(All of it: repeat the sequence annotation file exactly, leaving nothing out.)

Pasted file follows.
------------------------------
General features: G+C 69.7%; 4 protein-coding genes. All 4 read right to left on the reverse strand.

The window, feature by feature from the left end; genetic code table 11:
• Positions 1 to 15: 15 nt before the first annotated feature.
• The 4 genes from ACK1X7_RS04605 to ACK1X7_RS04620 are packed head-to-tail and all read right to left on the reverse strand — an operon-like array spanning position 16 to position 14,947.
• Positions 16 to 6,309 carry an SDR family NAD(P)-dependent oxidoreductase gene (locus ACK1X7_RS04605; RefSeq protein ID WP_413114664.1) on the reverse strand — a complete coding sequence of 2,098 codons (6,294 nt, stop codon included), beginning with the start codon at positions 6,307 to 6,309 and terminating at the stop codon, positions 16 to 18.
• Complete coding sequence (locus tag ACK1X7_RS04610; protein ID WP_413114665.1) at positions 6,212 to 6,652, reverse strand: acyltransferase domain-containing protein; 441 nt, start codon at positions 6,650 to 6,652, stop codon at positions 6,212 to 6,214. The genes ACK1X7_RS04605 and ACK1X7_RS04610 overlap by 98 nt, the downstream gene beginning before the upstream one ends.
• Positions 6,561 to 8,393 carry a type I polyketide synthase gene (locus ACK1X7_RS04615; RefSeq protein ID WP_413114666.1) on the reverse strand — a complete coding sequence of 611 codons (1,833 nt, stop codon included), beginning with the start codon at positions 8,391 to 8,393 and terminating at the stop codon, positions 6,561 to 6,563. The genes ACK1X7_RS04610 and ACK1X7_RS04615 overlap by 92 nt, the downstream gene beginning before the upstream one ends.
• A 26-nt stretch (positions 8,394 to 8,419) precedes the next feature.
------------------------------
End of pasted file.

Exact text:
General features: G+C 69.7%; 4 protein-coding genes. All 4 read right to left on the reverse strand.

The window, feature by feature from the left end; genetic code table 11:
• Positions 1 to 15: 15 nt before the first annotated feature.
• The 4 genes from ACK1X7_RS04605 to ACK1X7_RS04620 are packed head-to-tail and all read right to left on the reverse strand — an operon-like array spanning position 16 to position 14,947.
• Positions 16 to 6,309 carry an SDR family NAD(P)-dependent oxidoreductase gene (locus ACK1X7_RS04605; RefSeq protein ID WP_413114664.1) on the reverse strand — a complete coding sequence of 2,098 codons (6,294 nt, stop codon included), beginning with the start codon at positions 6,307 to 6,309 and terminating at the stop codon, positions 16 to 18.
• Complete coding sequence (locus tag ACK1X7_RS04610; protein ID WP_413114665.1) at positions 6,212 to 6,652, reverse strand: acyltransferase domain-containing protein; 441 nt, start codon at positions 6,650 to 6,652, stop codon at positions 6,212 to 6,214. The genes ACK1X7_RS04605 and ACK1X7_RS04610 overlap by 98 nt, the downstream gene beginning before the upstream one ends.
• Positions 6,561 to 8,393 carry a type I polyketide synthase gene (locus ACK1X7_RS04615; RefSeq protein ID WP_413114666.1) on the reverse strand — a complete coding sequence of 611 codons (1,833 nt, stop codon included), beginning with the start codon at positions 8,391 to 8,393 and terminating at the stop codon, positions 6,561 to 6,563. The genes ACK1X7_RS04610 and ACK1X7_RS04615 overlap by 92 nt, the downstream gene beginning before the upstream one ends.
• A 26-nt stretch (positions 8,394 to 8,419) precedes the next feature.